Tuesday, December 6, 2022

Unwelcome neighbours ruling the roost

Recent stories

Emma Pritchard, Clarence Valley Independent

Less than a fortnight ago, several new residents moved into a quiet and picturesque area of Grafton.

But they’re not welcome.

Flying fox camp
A flying fox camp with an estimated 40000 mammals began roosting in an area encompassing Victoria, Fitzroy and Alice Street in Grafton in late January, causing severe disruptions to residents who want them to be removed. Photo: Emma Pritchard

Their constant shrieking, feeding, habitat destruction, offensive odour and waste products are driving locals in Victoria, Fitzroy and Alice Street batty.

As Irene Armstrong gazes up into the leafy canopies of the camphor laurel, jacaranda and fig trees outside her home of close to 50 years, she estimates the population of the newest residents, who first appeared at the end of January, has grown to more than 40000.

While she has seen flying foxes in the area on previous occasions, she has never witnessed such large numbers before, and they’ve turned her life upside down.

Ms Armstrong said more and more flying foxes are appearing every day, her sleep is seriously disrupted due to the constant noise of the mammals, and the stench of their frequent defecating and urinating is worsening following recent humid and wet weather.

Other residents share her concerns with many forced to stay inside with their doors and windows firmly shut to prevent the sounds and smells of the flying fox camp from entering their homes.

Concerned and frustrated, Ms Armstrong contacted Clarence Valley Council (CVC) last week while several other residents have also expressed their anger.

“None of us have had a proper night’s sleep since January 29 when the first bats arrived,” she said.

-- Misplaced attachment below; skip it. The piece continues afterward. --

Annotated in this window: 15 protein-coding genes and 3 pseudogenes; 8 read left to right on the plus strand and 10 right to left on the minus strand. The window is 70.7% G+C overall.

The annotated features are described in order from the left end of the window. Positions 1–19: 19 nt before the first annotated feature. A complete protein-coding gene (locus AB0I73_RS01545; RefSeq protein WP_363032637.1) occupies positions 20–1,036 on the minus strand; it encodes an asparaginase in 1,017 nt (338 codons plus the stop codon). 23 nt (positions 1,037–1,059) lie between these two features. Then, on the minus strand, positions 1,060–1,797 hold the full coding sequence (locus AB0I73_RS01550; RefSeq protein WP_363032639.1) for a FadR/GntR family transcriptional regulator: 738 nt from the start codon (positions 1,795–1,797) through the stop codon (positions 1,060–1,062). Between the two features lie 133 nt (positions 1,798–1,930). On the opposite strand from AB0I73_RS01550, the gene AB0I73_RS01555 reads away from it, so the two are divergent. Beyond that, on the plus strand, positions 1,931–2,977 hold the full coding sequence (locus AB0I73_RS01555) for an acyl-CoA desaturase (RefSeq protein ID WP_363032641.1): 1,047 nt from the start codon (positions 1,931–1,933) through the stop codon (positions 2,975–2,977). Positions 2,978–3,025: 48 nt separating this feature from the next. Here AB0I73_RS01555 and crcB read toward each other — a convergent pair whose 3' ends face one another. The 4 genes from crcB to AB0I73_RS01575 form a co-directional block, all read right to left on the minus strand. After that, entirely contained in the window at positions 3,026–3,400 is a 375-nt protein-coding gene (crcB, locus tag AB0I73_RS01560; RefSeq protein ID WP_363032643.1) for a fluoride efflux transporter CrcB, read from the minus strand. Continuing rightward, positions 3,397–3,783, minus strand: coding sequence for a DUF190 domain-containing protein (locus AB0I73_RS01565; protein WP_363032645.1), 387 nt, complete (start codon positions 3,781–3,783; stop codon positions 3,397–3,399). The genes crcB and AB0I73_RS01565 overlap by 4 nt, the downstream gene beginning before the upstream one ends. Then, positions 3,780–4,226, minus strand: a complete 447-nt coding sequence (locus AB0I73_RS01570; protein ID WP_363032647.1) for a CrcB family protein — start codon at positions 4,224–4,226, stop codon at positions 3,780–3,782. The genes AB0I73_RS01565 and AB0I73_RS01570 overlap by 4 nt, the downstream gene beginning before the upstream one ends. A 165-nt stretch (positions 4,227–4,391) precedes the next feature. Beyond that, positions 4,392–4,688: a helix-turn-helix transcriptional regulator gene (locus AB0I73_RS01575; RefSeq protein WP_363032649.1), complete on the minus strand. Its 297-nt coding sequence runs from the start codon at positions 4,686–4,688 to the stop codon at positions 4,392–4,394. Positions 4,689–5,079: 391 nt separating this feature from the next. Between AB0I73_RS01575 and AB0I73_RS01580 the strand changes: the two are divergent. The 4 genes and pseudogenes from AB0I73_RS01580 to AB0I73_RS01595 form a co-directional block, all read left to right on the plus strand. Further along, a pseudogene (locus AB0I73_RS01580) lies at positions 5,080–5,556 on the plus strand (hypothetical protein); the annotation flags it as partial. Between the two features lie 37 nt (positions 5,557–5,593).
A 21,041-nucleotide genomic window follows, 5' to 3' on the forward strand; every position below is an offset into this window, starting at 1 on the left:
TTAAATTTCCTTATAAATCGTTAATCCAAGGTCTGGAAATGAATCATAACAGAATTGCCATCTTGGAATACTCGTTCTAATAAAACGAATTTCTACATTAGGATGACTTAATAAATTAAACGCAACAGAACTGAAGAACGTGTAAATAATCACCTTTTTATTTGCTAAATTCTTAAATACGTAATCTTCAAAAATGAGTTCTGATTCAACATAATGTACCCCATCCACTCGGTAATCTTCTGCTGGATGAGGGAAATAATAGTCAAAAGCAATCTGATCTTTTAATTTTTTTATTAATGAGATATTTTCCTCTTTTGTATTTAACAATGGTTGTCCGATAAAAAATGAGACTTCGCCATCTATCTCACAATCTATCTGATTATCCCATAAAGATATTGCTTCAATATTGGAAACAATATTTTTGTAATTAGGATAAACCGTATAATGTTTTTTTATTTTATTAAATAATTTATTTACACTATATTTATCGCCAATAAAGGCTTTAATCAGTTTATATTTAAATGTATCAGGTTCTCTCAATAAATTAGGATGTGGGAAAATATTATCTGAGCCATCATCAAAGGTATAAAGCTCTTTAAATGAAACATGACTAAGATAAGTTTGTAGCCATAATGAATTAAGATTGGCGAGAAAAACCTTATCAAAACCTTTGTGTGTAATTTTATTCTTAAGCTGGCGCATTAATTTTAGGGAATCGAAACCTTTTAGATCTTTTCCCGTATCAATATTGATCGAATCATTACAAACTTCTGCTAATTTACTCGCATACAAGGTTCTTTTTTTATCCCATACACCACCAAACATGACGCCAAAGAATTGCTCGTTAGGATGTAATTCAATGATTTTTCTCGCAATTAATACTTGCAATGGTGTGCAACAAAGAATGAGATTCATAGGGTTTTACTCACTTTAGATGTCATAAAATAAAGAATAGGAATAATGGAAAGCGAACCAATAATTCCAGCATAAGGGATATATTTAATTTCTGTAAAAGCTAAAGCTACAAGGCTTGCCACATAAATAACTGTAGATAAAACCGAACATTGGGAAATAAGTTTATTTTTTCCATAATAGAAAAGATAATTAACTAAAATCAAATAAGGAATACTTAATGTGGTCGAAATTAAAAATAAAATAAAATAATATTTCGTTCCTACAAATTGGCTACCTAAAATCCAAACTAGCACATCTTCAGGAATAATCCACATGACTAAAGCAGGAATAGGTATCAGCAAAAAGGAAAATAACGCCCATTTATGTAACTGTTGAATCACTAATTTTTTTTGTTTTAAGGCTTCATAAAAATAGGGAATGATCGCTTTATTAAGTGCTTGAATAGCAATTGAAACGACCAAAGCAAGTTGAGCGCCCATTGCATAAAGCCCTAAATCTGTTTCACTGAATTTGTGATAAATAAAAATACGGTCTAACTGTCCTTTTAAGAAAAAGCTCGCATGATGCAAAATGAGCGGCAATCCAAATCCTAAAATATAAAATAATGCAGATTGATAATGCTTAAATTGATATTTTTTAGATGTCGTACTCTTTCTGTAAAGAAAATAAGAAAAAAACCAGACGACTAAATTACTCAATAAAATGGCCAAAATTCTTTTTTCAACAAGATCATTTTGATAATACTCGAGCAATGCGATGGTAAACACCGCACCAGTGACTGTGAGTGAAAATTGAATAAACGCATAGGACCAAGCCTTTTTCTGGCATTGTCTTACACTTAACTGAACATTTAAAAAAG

“They’re noisy, they’re creating a mess and we don’t want them here.”

Ms Armstrong also shared a letter she and her neighbours received from council with the Clarence Valley Independent, highlighting their awareness of the impact caused by the flying fox camp which has been formed by two local species, the threatened grey headed flying fox and the little red flying fox. 

The letter also outlines the breeding season for the grey headed flying fox extends to March, therefore any management actions which could disturb the flying foxes and require consent from state and federal agencies are unlikely to be approved at the current time.

In a recent statement, CVC Director of Environment and Planning Adam Cameron said council is working closely with residents and the Department of Planning, Industry and Environment (DPIE) to monitor the flying fox camp.

Mr Cameron said council understands the flying foxes are unpleasant for residents living nearby and he is encouraging anyone impacted to contact their Natural Resources Management team on 6643 0200.

In NSW, flying foxes are protected under the Biodiversity Conservation Act 2016.

The grey headed flying fox is also listed as vulnerable under the Biodiversity Conservation Act and the Commonwealth Environment Protection and Biodiversity Conservation Act 1999.

It is illegal to harm individuals or a camp habitat without approval from relevant authorities.

For Ms Armstrong and her neighbours, the likelihood of sharing their streets and gardens with the flying fox camp for another month or longer, is very distressing.

“All we want is for life to go back to how it was before the bats arrived,” Ms Armstrong said.

“We want them gone.”

The Clarence Valley Independent also contacted National Parks and Wildlife Service (NPWS) for comment.

Clarence Valley Independent 9 February 2022

This article appeared in the Clarence Valley Independent, 9 February 2022.

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